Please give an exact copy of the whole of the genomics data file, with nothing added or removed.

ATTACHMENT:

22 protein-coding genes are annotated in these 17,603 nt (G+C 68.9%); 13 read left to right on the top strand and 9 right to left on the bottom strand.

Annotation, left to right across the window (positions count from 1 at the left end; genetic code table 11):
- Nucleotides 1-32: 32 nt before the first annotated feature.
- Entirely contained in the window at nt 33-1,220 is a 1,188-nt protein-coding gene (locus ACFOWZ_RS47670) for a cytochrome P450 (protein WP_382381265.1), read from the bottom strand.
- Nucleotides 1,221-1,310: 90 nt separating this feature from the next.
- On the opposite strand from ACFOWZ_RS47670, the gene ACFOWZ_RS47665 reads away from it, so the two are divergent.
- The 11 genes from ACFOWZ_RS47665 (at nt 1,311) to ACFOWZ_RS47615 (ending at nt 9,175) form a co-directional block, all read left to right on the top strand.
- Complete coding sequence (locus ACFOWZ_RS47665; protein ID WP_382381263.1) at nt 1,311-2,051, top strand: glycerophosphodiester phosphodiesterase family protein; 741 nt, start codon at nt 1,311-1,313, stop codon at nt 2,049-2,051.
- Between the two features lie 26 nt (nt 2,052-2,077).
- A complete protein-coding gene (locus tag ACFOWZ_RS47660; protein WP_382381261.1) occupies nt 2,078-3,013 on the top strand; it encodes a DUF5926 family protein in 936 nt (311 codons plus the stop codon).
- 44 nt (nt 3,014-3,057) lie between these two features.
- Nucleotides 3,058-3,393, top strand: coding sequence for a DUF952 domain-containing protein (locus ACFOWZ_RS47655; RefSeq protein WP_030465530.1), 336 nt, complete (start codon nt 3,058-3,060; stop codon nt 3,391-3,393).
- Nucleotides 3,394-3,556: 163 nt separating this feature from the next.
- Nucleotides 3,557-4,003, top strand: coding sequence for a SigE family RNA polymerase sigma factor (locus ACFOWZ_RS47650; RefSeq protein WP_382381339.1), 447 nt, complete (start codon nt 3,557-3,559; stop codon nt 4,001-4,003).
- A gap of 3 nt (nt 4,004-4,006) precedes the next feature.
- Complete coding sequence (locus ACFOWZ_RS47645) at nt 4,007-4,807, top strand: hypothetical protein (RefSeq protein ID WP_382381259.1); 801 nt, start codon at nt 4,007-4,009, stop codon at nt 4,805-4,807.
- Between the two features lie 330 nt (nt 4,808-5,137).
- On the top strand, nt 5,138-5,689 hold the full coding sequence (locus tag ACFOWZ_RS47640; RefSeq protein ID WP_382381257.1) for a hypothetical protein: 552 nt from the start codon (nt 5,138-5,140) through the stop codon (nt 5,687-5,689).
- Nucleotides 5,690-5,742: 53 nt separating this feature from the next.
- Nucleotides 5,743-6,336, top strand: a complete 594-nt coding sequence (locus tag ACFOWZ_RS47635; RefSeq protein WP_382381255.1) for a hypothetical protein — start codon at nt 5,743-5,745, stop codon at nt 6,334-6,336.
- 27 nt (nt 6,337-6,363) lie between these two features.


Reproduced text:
22 protein-coding genes are annotated in these 17,603 nt (G+C 68.9%); 13 read left to right on the top strand and 9 right to left on the bottom strand.

Annotation, left to right across the window (positions count from 1 at the left end; genetic code table 11):
- Nucleotides 1-32: 32 nt before the first annotated feature.
- Entirely contained in the window at nt 33-1,220 is a 1,188-nt protein-coding gene (locus ACFOWZ_RS47670) for a cytochrome P450 (protein WP_382381265.1), read from the bottom strand.
- Nucleotides 1,221-1,310: 90 nt separating this feature from the next.
- On the opposite strand from ACFOWZ_RS47670, the gene ACFOWZ_RS47665 reads away from it, so the two are divergent.
- The 11 genes from ACFOWZ_RS47665 (at nt 1,311) to ACFOWZ_RS47615 (ending at nt 9,175) form a co-directional block, all read left to right on the top strand.
- Complete coding sequence (locus ACFOWZ_RS47665; protein ID WP_382381263.1) at nt 1,311-2,051, top strand: glycerophosphodiester phosphodiesterase family protein; 741 nt, start codon at nt 1,311-1,313, stop codon at nt 2,049-2,051.
- Between the two features lie 26 nt (nt 2,052-2,077).
- A complete protein-coding gene (locus tag ACFOWZ_RS47660; protein WP_382381261.1) occupies nt 2,078-3,013 on the top strand; it encodes a DUF5926 family protein in 936 nt (311 codons plus the stop codon).
- 44 nt (nt 3,014-3,057) lie between these two features.
- Nucleotides 3,058-3,393, top strand: coding sequence for a DUF952 domain-containing protein (locus ACFOWZ_RS47655; RefSeq protein WP_030465530.1), 336 nt, complete (start codon nt 3,058-3,060; stop codon nt 3,391-3,393).
- Nucleotides 3,394-3,556: 163 nt separating this feature from the next.
- Nucleotides 3,557-4,003, top strand: coding sequence for a SigE family RNA polymerase sigma factor (locus ACFOWZ_RS47650; RefSeq protein WP_382381339.1), 447 nt, complete (start codon nt 3,557-3,559; stop codon nt 4,001-4,003).
- A gap of 3 nt (nt 4,004-4,006) precedes the next feature.
- Complete coding sequence (locus ACFOWZ_RS47645) at nt 4,007-4,807, top strand: hypothetical protein (RefSeq protein ID WP_382381259.1); 801 nt, start codon at nt 4,007-4,009, stop codon at nt 4,805-4,807.
- Between the two features lie 330 nt (nt 4,808-5,137).
- On the top strand, nt 5,138-5,689 hold the full coding sequence (locus tag ACFOWZ_RS47640; RefSeq protein ID WP_382381257.1) for a hypothetical protein: 552 nt from the start codon (nt 5,138-5,140) through the stop codon (nt 5,687-5,689).
- Nucleotides 5,690-5,742: 53 nt separating this feature from the next.
- Nucleotides 5,743-6,336, top strand: a complete 594-nt coding sequence (locus tag ACFOWZ_RS47635; RefSeq protein WP_382381255.1) for a hypothetical protein — start codon at nt 5,743-5,745, stop codon at nt 6,334-6,336.
- 27 nt (nt 6,337-6,363) lie between these two features.